Open, transparent, easy-to-use software that allows developers to create and improve upon a given technology has helped evolve many other sectors but has not yet taken hold in the ticketing business. This is largely due to the closed, inaccessible nature of the existing system, in which Ticketmaster controls a large portion of the primary market, and has numerous venues and promoters locked into exclusive long term partnerships.

There has been some movement towards this type of development within smaller brands. Companies like Eventbrite and Ticket Evolution have developed flexible and easy to use APIs for ticket sales, allowing developers to create extensions and add-ons and improving integration with other products and services.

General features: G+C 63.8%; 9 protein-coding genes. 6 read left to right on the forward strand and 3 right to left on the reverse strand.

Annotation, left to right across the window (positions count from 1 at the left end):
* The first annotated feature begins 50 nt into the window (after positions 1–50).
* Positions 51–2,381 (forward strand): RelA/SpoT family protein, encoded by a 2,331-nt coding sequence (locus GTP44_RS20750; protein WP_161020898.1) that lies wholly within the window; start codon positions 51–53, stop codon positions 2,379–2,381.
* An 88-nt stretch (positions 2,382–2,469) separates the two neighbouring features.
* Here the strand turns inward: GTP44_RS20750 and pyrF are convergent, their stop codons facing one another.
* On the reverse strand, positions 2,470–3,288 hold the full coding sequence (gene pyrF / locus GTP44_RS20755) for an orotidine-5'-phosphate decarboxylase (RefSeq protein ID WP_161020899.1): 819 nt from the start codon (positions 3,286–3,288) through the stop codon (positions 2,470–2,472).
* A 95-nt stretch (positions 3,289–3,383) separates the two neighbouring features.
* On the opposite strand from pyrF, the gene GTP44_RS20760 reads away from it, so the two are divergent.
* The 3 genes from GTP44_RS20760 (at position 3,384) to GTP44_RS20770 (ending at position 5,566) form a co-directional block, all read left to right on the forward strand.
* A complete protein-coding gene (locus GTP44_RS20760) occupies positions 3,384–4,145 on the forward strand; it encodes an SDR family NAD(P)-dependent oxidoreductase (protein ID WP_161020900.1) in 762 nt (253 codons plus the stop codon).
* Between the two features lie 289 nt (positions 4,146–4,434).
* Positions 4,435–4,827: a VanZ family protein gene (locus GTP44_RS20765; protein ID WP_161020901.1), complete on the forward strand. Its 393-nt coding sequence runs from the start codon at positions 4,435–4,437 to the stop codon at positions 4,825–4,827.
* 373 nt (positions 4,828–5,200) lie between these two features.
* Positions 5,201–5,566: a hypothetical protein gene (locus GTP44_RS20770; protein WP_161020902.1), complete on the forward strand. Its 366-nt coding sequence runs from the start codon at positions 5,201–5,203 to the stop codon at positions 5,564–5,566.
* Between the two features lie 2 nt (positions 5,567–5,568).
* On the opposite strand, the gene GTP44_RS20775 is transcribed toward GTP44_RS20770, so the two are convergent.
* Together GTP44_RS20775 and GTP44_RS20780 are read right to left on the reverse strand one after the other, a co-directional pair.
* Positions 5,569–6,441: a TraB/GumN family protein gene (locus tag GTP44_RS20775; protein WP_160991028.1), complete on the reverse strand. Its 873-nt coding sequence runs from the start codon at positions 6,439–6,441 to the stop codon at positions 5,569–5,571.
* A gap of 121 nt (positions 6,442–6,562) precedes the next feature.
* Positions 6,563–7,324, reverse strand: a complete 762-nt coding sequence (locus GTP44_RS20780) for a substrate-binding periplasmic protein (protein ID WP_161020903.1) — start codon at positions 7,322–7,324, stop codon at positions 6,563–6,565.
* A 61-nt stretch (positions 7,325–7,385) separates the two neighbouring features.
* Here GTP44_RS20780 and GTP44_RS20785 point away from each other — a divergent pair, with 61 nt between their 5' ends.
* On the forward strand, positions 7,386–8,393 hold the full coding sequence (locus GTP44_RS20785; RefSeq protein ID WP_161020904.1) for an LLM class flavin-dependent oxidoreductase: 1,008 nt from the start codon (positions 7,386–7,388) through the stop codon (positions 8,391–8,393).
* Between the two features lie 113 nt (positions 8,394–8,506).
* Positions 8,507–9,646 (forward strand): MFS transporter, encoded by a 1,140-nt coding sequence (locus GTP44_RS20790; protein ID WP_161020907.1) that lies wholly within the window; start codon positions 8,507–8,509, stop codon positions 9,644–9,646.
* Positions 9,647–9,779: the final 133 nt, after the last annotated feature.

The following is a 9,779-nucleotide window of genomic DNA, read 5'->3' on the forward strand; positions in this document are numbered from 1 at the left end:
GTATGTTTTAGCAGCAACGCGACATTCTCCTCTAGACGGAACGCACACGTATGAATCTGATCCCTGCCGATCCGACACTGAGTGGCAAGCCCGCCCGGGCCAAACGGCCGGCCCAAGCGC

Open development has the potential to improve controls within the primary market, which in turn could reduce the size of the secondary market. An open system, for example, could lead to improvements in the buyer authentication process, which is recommended as a means of thwarting bot traffic.

Of course, open development also has the potential to improve and grow the secondary ticket market itself, which could offset some level of reduced bot activity.


Dynamic pricing has been suggested as a another means to reducing bot traffic. This would work similarly to airline pricing, with demand influencing the price. With this type of system, when a number of bots attempt to buy tickets the price goes up, minimizing the incentive to purchase for resale. Ticketmaster has experimented with dynamic pricing in the past, but has not yet implemented it across the board. Issues that they have noted with this process include the possibility of penalizing fans who buy early if prices drop over time.